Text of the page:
One of the greatest haemorrhages experienced by Guyana following the intellectual and capital flight since the early 1990s is the erosion of integrity. Every day citizens of this country are faced with mind boggling experiences that would be frowned upon or utterly uprooted from most civilized societies. Some include the regularity of inept, callous and unprofessional behaviour in both public and private sectors. Others are more glaring, and come in the form of bribery, the deliberate distortion of records and various forms of evasion, including tax evasion. These trends invariably lead to unwarranted delays or losses in real dollars.
Failure by some lofty addressees to respond to or even acknowledge correspondence is a challenge evident in all sectors. The nonchalance and dishonesty that follow the absence of such ethics are simply amazing and harmful to any civilized society. Then there are the ever “busy” bodies; these are office-holders who render themselves inaccessible, while they punctuate their daily duties with frequent and lengthy inter-collegial gaffs or social media engagements. More extreme are the organized white collar racketeers. These are just a few examples, sampling the new ‘is Guyana’ culture that exposes the deficiency of integrity.
This subject found its way into the recent AFC press conference, where Ministers David Patterson and Cathy Hughes gave their respective insights into the slow but steady progress that has been made to date under the coalition government at discouraging and reversing trends of corruption.
As much as we know the issues, responsible personal behaviour is the first step we can all take towards restoring integrity in our society. Again I will reference Minister Hughes and her testimony relevant to the option of paying a traffic ticket or “leffing something” with a police officer who stopped her for exceeding a speed limit. She opted to pay the ticket instead of greasing the officer’s hand. If she had not demonstrated integrity in that instant she would never be able to face that officer with dignity again, much less talk about it.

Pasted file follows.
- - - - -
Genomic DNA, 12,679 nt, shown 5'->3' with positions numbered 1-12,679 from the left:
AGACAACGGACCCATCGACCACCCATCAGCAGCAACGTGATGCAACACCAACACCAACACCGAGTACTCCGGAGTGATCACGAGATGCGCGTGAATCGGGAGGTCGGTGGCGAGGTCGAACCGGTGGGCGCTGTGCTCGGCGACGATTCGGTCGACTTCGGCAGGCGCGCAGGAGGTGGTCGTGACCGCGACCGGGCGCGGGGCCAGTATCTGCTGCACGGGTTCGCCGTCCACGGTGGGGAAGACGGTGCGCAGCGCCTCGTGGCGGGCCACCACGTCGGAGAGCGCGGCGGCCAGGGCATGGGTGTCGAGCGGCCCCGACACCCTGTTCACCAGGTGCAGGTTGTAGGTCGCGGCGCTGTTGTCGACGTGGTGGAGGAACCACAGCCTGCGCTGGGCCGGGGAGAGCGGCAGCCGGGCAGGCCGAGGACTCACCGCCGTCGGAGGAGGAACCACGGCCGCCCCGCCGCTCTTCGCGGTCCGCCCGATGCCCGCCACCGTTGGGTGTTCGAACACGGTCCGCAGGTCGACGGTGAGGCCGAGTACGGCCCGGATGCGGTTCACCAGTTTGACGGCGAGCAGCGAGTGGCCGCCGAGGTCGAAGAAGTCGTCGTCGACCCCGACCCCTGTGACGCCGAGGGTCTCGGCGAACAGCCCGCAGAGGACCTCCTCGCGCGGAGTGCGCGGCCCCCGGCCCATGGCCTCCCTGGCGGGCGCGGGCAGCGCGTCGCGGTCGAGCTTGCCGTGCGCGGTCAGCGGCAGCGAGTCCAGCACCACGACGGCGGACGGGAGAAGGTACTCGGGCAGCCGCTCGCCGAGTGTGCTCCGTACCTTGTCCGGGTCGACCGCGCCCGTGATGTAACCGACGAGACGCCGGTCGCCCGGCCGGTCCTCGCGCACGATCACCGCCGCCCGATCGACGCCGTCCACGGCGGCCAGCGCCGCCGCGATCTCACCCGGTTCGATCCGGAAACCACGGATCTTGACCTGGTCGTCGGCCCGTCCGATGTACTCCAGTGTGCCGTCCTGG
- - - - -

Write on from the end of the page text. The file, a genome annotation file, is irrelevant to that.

Recently too, another public servant, a young police rank stationed several villages up the East Coast, who found a tradesman’s phone, travelled to Georgetown to return it to its owner. Such honesty is also another example of integrity.
This is the type of mental strength Guyanese need to emulate and seek to re-establish as a cultural hallmark. It is responsible behaviour, and responsibility begins with nobody but us. This discipline to be responsible builds integrity.
Maybe the media can also help by playing its part capturing more instances when persons demonstrate integrity, so it is seen as the norm and not just abstract instances or good luck.